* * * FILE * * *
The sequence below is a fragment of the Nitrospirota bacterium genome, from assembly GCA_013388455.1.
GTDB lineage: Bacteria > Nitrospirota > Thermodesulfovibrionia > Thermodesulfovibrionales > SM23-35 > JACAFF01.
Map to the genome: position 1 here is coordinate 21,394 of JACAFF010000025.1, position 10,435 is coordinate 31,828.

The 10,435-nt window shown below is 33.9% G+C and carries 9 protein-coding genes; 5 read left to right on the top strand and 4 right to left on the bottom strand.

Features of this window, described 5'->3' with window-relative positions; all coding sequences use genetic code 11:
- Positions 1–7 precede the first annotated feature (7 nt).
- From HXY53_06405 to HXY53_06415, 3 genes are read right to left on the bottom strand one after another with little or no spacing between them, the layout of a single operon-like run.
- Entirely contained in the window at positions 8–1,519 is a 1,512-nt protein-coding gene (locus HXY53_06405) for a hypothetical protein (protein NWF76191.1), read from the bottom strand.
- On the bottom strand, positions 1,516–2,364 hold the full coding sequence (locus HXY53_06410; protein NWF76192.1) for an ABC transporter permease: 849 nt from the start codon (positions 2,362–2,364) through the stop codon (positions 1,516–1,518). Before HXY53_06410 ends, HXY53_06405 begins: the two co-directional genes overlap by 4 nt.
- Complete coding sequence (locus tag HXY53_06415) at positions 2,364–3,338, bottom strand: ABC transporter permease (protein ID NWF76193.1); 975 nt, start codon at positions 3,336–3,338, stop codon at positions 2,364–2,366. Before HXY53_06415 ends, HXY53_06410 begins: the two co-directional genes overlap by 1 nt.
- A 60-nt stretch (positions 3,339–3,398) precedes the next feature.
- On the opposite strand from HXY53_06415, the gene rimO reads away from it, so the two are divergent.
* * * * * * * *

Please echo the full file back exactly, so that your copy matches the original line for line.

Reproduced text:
The sequence below is a fragment of the Nitrospirota bacterium genome, from assembly GCA_013388455.1.
GTDB lineage: Bacteria > Nitrospirota > Thermodesulfovibrionia > Thermodesulfovibrionales > SM23-35 > JACAFF01.
Map to the genome: position 1 here is coordinate 21,394 of JACAFF010000025.1, position 10,435 is coordinate 31,828.

The 10,435-nt window shown below is 33.9% G+C and carries 9 protein-coding genes; 5 read left to right on the top strand and 4 right to left on the bottom strand.

Features of this window, described 5'->3' with window-relative positions; all coding sequences use genetic code 11:
- Positions 1–7 precede the first annotated feature (7 nt).
- From HXY53_06405 to HXY53_06415, 3 genes are read right to left on the bottom strand one after another with little or no spacing between them, the layout of a single operon-like run.
- Entirely contained in the window at positions 8–1,519 is a 1,512-nt protein-coding gene (locus HXY53_06405) for a hypothetical protein (protein NWF76191.1), read from the bottom strand.
- On the bottom strand, positions 1,516–2,364 hold the full coding sequence (locus HXY53_06410; protein NWF76192.1) for an ABC transporter permease: 849 nt from the start codon (positions 2,362–2,364) through the stop codon (positions 1,516–1,518). Before HXY53_06410 ends, HXY53_06405 begins: the two co-directional genes overlap by 4 nt.
- Complete coding sequence (locus tag HXY53_06415) at positions 2,364–3,338, bottom strand: ABC transporter permease (protein ID NWF76193.1); 975 nt, start codon at positions 3,336–3,338, stop codon at positions 2,364–2,366. Before HXY53_06415 ends, HXY53_06410 begins: the two co-directional genes overlap by 1 nt.
- A 60-nt stretch (positions 3,339–3,398) precedes the next feature.
- On the opposite strand from HXY53_06415, the gene rimO reads away from it, so the two are divergent.